Neighborhood nonprofit Emily’s Place experiences damages from winter weathers

Emily's Place residents celebrating Christmas with a Cookies with Santa event. Photography courtesy of Emily's Place on Facebook.
Emily's Place experienced damages due to burst pipes in two of its residential properties, causing half of the residents to be displaced.

Emily’s Place, a nonprofit that provides long-term housing to domestic violence survivors, has suffered damages from the freezing winter temperatures and moved families to temporary housing.

On Christmas Eve, the freezing temperatures in DFW led to a pipe bursting in one of the residential houses, causing significant damage and displacing the families that lived there. These families have been moved into temporary housing on campus, but they will be unable to return to the home at this time. In addition, one of the graduate houses had pipes and a water heater burst, though the damage was not significant and the families have returned to the home.

Though half of Emily’s Place families were temporarily displaced for Christmas, many in the community donated gift cards, supplies and emergency funds which allowed the families to move quickly and have a somewhat normal Christmas morning, according to Emily’s Place’s email update.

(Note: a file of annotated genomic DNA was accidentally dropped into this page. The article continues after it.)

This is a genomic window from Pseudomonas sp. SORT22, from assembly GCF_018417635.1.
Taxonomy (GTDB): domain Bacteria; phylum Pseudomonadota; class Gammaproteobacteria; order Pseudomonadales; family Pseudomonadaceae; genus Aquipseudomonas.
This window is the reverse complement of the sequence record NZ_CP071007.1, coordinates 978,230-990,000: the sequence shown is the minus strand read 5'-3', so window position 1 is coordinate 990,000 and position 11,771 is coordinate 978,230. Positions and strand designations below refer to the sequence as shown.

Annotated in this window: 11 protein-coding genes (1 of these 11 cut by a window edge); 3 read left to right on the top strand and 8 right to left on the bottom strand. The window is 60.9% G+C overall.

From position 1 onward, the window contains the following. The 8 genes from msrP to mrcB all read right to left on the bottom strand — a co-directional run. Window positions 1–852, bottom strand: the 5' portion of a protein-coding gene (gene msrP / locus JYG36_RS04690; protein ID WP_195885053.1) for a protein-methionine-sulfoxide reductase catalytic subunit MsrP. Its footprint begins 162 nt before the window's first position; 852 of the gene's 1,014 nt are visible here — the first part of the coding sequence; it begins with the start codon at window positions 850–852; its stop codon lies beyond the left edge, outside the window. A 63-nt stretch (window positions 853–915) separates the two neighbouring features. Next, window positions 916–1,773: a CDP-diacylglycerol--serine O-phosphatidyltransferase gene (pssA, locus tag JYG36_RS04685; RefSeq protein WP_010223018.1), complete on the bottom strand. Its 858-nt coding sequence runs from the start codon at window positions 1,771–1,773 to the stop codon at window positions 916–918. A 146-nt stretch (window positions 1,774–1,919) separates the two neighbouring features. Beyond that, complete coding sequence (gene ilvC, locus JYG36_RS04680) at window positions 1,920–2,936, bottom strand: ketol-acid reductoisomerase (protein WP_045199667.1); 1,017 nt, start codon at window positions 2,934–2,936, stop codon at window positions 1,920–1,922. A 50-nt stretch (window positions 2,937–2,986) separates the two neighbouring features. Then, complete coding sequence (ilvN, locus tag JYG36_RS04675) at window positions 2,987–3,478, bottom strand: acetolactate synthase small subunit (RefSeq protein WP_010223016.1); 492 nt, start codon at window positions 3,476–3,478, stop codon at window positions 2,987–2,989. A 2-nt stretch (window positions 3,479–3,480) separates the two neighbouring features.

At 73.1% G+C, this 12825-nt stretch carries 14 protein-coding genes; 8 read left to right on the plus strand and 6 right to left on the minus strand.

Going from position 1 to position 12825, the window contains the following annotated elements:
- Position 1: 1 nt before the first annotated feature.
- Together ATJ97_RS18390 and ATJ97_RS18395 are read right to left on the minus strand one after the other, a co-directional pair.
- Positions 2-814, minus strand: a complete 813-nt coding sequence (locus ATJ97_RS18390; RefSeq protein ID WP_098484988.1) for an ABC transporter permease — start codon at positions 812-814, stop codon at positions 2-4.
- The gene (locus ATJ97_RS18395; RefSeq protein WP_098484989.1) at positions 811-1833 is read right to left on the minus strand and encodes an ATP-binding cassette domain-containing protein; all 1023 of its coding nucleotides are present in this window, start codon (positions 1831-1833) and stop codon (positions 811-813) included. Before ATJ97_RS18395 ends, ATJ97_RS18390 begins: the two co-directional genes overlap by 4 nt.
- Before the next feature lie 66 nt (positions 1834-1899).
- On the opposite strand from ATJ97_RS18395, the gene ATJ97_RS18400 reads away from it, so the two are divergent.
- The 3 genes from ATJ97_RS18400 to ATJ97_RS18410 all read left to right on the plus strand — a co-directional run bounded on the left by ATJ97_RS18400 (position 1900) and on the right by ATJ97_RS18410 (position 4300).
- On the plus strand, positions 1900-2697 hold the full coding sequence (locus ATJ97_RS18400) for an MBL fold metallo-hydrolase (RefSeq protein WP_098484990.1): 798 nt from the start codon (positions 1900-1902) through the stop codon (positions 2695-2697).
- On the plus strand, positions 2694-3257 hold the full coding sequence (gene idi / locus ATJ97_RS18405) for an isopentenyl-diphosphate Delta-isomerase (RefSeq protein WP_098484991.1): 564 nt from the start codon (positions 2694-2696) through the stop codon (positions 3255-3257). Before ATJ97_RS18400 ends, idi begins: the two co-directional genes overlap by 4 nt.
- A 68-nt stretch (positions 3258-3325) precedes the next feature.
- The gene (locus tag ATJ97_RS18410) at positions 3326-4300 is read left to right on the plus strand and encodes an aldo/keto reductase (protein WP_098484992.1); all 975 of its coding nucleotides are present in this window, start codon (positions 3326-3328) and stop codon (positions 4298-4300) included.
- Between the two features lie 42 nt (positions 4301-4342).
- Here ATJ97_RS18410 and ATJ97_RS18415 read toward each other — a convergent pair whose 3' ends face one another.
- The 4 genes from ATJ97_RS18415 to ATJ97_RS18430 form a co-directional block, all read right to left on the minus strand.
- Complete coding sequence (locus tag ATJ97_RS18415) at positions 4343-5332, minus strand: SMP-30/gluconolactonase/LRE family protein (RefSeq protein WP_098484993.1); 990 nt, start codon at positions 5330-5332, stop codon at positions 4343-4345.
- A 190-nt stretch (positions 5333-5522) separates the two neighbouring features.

“All the families had a wonderful Christmas morning and all the children were relieved that Santa Claus had gotten the last-minute updates to the address changes,” the email said. “We are so grateful to those in the community that helped us with gift cards, supplies and emergency funds to help with the initial costs. You provided a Christmas miracle!”

Those wishing to assist Emily’s Place in returning the families to their homes as quickly as possible can do so through prayer and donating to the crisis fundraising link, according to Emily’s Place representatives.

Emily’s Place serves as the bridge between emergency shelters and independent living by providing a structured environment with support from a staff of house managers, case workers and counselors for up to 24 months.

The nonprofit purchased property in downtown Plano, where it houses several dozen residents. In the future, the organization hopes to add an on-site daycare and additional housing for program graduates.

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